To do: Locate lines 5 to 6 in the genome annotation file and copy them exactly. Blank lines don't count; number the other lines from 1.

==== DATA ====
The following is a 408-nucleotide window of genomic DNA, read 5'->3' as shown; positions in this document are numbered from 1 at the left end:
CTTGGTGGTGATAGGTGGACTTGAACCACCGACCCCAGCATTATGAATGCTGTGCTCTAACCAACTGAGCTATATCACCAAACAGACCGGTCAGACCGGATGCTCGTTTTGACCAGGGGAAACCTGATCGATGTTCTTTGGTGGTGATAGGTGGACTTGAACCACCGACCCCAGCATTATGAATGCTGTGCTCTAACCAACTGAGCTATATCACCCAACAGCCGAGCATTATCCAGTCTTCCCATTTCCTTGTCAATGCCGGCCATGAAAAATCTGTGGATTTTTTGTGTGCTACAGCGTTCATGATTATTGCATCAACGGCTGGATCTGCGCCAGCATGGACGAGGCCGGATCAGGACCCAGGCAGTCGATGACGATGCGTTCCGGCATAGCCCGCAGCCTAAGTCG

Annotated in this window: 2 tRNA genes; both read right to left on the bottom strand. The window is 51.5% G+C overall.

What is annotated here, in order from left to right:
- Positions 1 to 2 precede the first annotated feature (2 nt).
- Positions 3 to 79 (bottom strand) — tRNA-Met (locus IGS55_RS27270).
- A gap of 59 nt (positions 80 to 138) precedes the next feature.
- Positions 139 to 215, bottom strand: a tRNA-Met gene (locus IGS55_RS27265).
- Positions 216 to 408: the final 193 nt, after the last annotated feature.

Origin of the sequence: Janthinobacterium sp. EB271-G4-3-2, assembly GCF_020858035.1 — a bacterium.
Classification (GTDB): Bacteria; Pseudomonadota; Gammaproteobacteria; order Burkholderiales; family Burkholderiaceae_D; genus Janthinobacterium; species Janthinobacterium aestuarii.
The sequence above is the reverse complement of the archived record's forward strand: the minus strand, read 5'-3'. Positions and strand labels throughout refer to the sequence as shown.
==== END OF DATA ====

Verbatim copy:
- Positions 1 to 2 precede the first annotated feature (2 nt).
- Positions 3 to 79 (bottom strand) — tRNA-Met (locus IGS55_RS27270).